Yesterday was a profoundly upsetting and depressing day for some of my artist and producing friends, and a great day for others. Some found their budgets cut to ribbons, or cut entirely, others found themselves bumped up hugely.
For an insight into what all this is really about I suggest checking out Johann Hari’s piece about the cuts generally.
For more specifically theatre-writing-related thought, there’s Fin Kennedy’s excellent blog.
But I have to say that I’m a little disappointed so many of my theatre-making friends concentrated their energy and attention yesterday only on theatre. ACE isn’t all about theatre – though I think even the Arts Council sometimes thinks it is!
When we talk about ACE as if it’s there primarily to support theatre, we deny ourselves (as theatre makers, as theatre writers) access to and interest in/from other arts forms. Dance and literature (poetry especially) have been badly served by these revisions. Salt Publishing, one of our very few indie presses, with a real concentration on poetry, lost their funding. As did the Poetry Book Society. This will damage theatre. Theatre is better when we make it cross-genre, genre-inclusive.
Meynard Keynes created the forerunner to the Arts Council during WW2 both to keep making work/work spaces available for performers, musicians and dancers who had lost their work and workspaces and to give the people hope. Spirit. When Churchill was advised to cut funding for the arts to divert the money to the war effort his reply was “Then what are we fighting for?”
Contrary to an unusually philistine approach to the arts debate on last night’s Newsnight, with questioning about the class* of arts-users, we do need arts for all people, for all reasons. And we need them widely, diversely. We might even need them more because times are ‘hard’. (Obviously, they wouldn’t be if the banks would pay back their bailouts, stop wasting our money on their bonuses, but as they’re not going to …)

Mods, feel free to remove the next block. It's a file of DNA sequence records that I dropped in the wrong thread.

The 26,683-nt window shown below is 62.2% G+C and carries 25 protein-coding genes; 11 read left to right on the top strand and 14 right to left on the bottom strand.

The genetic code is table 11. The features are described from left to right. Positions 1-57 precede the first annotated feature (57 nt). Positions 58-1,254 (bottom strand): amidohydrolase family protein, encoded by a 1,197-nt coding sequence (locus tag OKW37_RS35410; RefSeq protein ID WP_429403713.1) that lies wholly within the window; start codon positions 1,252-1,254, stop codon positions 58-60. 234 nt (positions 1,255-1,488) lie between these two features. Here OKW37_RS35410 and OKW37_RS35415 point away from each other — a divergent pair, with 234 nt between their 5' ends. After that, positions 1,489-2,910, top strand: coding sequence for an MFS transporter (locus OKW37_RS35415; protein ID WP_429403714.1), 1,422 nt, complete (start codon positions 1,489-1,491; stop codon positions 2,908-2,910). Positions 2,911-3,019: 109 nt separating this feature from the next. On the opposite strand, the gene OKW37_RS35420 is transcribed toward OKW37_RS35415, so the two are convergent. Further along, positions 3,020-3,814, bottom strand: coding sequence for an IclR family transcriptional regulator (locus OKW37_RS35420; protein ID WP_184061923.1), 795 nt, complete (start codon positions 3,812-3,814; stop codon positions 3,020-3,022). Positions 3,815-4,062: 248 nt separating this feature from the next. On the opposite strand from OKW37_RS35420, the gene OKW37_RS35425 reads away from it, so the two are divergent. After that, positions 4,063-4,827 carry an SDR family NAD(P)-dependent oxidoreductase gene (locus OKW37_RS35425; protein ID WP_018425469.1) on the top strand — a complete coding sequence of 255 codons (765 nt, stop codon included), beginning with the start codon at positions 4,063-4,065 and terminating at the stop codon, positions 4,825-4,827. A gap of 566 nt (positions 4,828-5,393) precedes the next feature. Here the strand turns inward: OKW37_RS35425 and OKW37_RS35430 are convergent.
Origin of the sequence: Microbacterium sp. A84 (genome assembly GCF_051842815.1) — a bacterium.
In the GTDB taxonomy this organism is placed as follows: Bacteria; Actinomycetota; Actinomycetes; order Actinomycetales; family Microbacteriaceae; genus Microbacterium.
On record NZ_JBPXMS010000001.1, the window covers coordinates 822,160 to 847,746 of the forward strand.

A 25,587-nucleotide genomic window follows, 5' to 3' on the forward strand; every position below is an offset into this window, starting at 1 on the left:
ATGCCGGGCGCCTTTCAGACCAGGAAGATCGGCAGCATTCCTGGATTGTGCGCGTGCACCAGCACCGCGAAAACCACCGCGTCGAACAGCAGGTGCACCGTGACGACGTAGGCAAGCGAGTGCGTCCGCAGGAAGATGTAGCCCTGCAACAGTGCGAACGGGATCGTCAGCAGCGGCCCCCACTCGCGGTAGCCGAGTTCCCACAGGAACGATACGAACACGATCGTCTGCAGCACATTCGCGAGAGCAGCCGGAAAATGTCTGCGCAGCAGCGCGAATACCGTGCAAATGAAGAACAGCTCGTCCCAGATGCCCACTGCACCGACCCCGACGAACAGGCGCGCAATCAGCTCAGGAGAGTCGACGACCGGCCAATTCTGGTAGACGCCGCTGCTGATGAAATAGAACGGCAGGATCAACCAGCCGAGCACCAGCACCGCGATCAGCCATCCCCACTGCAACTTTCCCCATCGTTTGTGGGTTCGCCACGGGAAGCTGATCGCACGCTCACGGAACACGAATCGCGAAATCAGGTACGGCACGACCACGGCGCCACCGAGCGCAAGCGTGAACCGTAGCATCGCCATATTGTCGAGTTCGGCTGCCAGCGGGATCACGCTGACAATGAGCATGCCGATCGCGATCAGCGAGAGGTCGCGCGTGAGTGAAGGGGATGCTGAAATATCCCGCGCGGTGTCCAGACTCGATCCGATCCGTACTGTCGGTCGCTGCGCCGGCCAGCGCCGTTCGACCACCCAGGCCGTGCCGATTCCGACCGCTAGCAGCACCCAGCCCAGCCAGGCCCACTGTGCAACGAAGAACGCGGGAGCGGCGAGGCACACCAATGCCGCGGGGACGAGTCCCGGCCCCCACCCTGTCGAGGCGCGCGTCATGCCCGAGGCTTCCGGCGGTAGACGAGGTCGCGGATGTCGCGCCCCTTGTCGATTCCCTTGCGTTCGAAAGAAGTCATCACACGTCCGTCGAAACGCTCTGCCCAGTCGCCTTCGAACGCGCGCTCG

Meanwhile!, I’ve spent the past three days working on three different (unfunded) theatre pieces at a funded venue that generously shared space with us. I will spend the next two days doing the writing work that supports me to do this other, non-paid, writing work. If ACE or our state ever had to actually pay all those of us who constantly make/create arts work for free, often being paid only when the piece is on show to the public (if then), rarely earning while they are in development, rarely on commission, they’d be bankrupt in a weekend. That’s not new, or different to the past many many years, artists have always created their work as farmers and then taken it to the marketplace to sell. But the real truth is that most people making arts work in Britain right now do not get paid full-time for their work. They subsidise their work with other jobs, if they’re lucky they subsidise one lots of arts work with the income from another.
And it would be great if ACE or Newsnight or the government or anyone else talking about the arts (not least those artists working in big buildings with regular salaries!) ever acknowledged how much WE, the non-salaried artists, subsidise the arts.
* As if a) non middle-class people don’t go to theatre, concerts, dance etc and b) only the big hits in the West End or cinemas are worth keeping. Sigh, without their working at/training in smaller, subsidised theatres in the first place we don’t have Danny Boyle, Stephen Daldry, Catherine Johnson etc etc etc to make those big shows/big movies that are hits for all people, wherever they’re from …